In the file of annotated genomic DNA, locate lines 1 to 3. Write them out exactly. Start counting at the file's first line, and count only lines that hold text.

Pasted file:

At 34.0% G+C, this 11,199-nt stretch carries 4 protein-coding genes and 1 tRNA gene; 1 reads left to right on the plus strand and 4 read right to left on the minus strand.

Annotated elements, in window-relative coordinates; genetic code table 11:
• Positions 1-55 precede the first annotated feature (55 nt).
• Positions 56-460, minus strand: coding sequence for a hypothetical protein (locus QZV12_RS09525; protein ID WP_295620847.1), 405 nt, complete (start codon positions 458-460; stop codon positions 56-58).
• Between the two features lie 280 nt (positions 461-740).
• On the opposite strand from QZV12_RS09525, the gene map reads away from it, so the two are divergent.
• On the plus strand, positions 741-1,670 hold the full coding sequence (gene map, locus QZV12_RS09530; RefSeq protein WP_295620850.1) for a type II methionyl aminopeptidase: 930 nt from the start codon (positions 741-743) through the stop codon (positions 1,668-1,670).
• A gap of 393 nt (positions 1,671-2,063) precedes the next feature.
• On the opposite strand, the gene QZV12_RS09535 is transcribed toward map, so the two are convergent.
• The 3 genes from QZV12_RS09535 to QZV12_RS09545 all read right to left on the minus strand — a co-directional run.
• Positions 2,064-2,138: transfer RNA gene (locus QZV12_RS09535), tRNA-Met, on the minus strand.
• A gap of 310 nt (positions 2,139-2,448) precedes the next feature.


At 34.0% G+C, this 11,199-nt stretch carries 4 protein-coding genes and 1 tRNA gene; 1 reads left to right on the plus strand and 4 read right to left on the minus strand.

Annotated elements, in window-relative coordinates; genetic code table 11:
• Positions 1-55 precede the first annotated feature (55 nt).